Arpa 11

Pitches and presentations

Reach Out and Network
Elevator Pitch

Introduction — What Are Your Talking Points?

Keywords

Humor
Storytelling, narrative
Repetition
Visual Aids
Gestures
Preparation
Persuasion
Affect
Audience

Reading

What are your talking points?

Exercise

Take 10 minutes to prepare and then present to us your "Elevator Pitch" talking points.

Persuasion

How is good writing different from good presentation? What do they have in common?

Presentation Skills

Toastmasters
Here are some proven tips on how to control your butterflies and give better presentations:1

1. Know your material. Pick a topic you are interested in. Know more about it than you include in your speech. Use humor, personal stories and conversational language – that way you won’t easily forget what to say.
2. Practice. Practice. Practice! Rehearse out loud with all equipment you plan on using. Revise as necessary. Work to control filler words; Practice, pause and breathe. Practice with a timer and allow time for the unexpected.
3. Know the audience. Greet some of the audience members as they arrive. It’s easier to speak to a group of friends than to strangers.
4. Know the room. Arrive early, walk around the speaking area and practice using the microphone and any visual aids.
5. Relax. Begin by addressing the audience. It buys you time and calms your nerves. Pause, smile and count to three before saying anything. ("One one-thousand, two one-thousand, three one-thousand. Pause. Begin.) Transform nervous energy into enthusiasm.
6. Visualize yourself giving your speech. Imagine yourself speaking, your voice loud, clear and confident. Visualize the audience clapping – it will boost your confidence.
7. Realize that people want you to succeed. Audiences want you to be interesting, stimulating, informative and entertaining. They’re rooting for you.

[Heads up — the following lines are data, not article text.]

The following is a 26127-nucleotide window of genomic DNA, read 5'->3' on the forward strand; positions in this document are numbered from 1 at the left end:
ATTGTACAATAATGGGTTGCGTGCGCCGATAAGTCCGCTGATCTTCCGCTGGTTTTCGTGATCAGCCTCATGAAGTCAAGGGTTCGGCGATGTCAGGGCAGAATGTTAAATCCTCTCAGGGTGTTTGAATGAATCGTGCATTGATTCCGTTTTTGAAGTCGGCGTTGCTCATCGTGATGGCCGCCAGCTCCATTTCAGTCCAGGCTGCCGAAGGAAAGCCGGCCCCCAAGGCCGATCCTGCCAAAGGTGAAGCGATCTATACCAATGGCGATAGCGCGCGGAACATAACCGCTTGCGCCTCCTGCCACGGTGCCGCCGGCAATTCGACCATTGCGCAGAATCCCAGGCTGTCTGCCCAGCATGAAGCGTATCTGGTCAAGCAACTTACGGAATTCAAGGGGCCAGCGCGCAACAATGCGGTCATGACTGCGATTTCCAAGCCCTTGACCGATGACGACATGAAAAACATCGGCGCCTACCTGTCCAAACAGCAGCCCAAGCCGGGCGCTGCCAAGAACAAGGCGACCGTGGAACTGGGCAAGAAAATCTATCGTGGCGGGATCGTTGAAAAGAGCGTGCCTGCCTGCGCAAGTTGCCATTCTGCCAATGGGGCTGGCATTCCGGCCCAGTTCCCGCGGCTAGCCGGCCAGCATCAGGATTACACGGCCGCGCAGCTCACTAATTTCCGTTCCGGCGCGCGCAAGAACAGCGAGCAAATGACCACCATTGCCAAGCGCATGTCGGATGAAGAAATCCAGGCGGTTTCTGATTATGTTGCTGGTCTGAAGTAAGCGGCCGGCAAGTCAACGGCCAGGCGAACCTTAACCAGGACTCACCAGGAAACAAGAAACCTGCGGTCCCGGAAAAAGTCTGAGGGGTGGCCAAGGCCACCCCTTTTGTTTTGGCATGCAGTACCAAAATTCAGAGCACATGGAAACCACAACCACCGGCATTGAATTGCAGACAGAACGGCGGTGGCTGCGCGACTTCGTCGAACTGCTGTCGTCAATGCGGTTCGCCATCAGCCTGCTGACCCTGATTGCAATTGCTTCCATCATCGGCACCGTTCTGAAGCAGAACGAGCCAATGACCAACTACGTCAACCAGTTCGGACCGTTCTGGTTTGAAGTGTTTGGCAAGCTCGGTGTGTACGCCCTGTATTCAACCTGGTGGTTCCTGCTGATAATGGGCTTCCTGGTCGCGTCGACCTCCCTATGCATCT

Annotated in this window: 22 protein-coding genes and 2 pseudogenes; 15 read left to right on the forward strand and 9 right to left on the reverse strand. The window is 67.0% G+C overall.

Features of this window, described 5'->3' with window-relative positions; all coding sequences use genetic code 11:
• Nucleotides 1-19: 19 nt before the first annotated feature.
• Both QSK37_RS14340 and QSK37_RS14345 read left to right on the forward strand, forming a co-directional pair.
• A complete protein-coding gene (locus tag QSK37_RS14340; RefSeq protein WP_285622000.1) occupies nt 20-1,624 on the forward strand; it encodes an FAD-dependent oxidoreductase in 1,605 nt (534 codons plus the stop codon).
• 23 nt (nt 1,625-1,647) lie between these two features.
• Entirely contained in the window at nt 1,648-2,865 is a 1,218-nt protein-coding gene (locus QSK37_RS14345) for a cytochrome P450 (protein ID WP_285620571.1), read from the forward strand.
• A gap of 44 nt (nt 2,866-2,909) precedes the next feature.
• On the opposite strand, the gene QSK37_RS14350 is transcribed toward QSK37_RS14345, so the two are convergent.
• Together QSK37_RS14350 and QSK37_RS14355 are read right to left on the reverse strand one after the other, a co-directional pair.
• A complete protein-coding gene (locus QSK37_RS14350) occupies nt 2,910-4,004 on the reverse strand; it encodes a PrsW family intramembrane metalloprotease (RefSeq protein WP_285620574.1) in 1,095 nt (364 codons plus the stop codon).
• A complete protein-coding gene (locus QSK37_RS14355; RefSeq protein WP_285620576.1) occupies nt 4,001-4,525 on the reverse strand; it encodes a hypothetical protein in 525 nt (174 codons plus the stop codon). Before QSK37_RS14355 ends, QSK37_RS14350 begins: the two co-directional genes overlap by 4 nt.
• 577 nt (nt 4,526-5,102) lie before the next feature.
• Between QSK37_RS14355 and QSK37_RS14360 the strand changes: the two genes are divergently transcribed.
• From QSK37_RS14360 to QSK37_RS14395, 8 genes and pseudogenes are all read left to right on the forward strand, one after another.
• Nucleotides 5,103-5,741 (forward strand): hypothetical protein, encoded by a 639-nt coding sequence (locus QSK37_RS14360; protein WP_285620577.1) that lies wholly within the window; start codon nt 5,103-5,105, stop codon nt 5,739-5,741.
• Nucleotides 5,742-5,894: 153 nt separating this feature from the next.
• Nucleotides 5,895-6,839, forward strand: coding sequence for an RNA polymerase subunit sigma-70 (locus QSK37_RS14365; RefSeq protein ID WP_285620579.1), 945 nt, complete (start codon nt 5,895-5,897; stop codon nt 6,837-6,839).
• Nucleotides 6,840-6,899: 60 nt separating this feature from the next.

8. Don’t apologize for any nervousness or problem – the audience probably never noticed it.
9. Concentrate on the message – not the medium. Focus your attention away from your own anxieties and concentrate on your message and your audience.
10. Gain experience. Mainly, your speech should represent you — as an authority and as a person. Experience builds confidence, which is the key to effective speaking.

Presentation Styles and Techniques

Techniques:

Using Powerpoint

Gestures

Case Studies

1. Hans Rosling — global health professor, statistics expert

2. Steve Jobs — CEO of Apple Computer and of Pixar Animation Studios

transcript

3. Barack Obama — presidential hopeful, 2008
Obama
full speech


lyrics

Discussion: Elements of Effective presentations

Humor
Storytelling
Entertainment
Repetition
Visual Aids and Powerpoint
Gestures
Preparation
Argument
Affect — confident, nervous, knowledgable, etc.
Audience involvement

Assignment

Proposals and Pitches

More great presentations:
TED

For Fun:

Proofreading

Great use of visuals

next classes:
review

Creative Commons Attribution 3.0 License This site is the work of L. Hornbake, with participation by students.